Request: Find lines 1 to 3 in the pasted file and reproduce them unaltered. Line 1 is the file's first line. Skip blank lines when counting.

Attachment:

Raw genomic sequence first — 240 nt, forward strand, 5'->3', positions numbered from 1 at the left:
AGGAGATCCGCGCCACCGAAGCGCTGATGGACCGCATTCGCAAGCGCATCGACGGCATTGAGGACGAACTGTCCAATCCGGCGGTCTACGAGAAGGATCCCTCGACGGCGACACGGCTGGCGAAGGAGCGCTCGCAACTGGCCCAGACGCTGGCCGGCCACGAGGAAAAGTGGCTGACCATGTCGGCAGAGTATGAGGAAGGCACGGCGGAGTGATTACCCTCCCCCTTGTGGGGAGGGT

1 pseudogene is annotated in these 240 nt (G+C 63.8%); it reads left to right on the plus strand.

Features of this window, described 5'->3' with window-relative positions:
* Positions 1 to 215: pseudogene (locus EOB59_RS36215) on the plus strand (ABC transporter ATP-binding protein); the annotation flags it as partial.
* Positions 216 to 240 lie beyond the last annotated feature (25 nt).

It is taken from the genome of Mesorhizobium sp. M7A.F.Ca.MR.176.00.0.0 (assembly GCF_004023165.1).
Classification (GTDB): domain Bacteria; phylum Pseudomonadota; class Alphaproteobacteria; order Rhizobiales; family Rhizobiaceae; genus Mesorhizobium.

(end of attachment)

Raw genomic sequence first — 240 nt, forward strand, 5'->3', positions numbered from 1 at the left:
AGGAGATCCGCGCCACCGAAGCGCTGATGGACCGCATTCGCAAGCGCATCGACGGCATTGAGGACGAACTGTCCAATCCGGCGGTCTACGAGAAGGATCCCTCGACGGCGACACGGCTGGCGAAGGAGCGCTCGCAACTGGCCCAGACGCTGGCCGGCCACGAGGAAAAGTGGCTGACCATGTCGGCAGAGTATGAGGAAGGCACGGCGGAGTGATTACCCTCCCCCTTGTGGGGAGGGT

1 pseudogene is annotated in these 240 nt (G+C 63.8%); it reads left to right on the plus strand.